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J Org Chem. 2008 Jun 20;73(12):4443-51. doi: 10.1021/jo8001276. Epub 2008 May 28.

Structural diversity of organic chemistry. A scaffold analysis of the CAS Registry.

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  • 1Chemical Abstracts Service, Columbus, OH 43210, USA.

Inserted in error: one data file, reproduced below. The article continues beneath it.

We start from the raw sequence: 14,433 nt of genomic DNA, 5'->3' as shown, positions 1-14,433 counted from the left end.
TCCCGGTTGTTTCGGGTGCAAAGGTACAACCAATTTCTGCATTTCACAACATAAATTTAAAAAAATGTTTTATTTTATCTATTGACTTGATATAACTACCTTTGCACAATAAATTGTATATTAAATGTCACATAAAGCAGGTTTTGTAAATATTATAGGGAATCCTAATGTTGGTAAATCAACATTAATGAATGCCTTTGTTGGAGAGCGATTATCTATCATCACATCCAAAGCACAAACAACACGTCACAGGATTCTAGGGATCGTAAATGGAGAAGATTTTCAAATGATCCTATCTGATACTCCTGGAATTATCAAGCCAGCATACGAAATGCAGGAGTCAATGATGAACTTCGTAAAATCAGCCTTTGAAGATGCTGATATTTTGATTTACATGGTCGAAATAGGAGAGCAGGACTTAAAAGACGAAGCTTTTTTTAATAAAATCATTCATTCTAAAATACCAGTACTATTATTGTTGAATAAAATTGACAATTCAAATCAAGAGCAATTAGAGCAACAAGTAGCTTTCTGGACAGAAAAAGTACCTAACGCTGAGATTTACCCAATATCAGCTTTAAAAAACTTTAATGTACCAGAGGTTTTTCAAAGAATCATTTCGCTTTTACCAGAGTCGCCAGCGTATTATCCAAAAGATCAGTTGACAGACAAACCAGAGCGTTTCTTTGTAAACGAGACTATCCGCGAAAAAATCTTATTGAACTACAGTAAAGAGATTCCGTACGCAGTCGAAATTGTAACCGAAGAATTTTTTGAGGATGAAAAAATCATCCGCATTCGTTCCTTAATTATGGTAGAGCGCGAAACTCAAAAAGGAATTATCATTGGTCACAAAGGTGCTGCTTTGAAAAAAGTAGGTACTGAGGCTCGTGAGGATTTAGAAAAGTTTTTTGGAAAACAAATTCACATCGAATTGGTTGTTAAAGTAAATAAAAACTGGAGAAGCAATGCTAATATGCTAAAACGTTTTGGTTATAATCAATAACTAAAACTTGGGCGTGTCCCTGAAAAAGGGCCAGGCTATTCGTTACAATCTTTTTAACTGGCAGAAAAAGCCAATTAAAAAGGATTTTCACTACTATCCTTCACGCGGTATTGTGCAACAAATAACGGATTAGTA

By analyzing the scaffold content of the CAS Registry, we attempt to characterize in a comprehensive way the structural diversity of organic chemistry. The scaffold of a molecule is taken to be its framework, defined as all its ring systems and all the linkers that connect them. Framework data from more than 24 million organic compounds is analyzed. The distribution of frameworks among compounds is found to be top-heavy, i.e., a small percentage of frameworks occur in a large percentage of compounds. When frameworks are analyzed at the graph level, an even more top-heavy distribution is found: half of the compounds can be described by only 143 framework shapes. The most significant finding is that the framework distribution conforms almost exactly to a power law. This suggests that the more often a framework has been used as the basis for a compound, the more likely it is to be used in another compound. This may be explained by the cost of synthesis: making a new derivative of a framework is probably less costly if many other derivatives are known. We believe this power law is evidence that the minimization of synthetic cost has been a key factor in shaping the known universe of organic chemistry.

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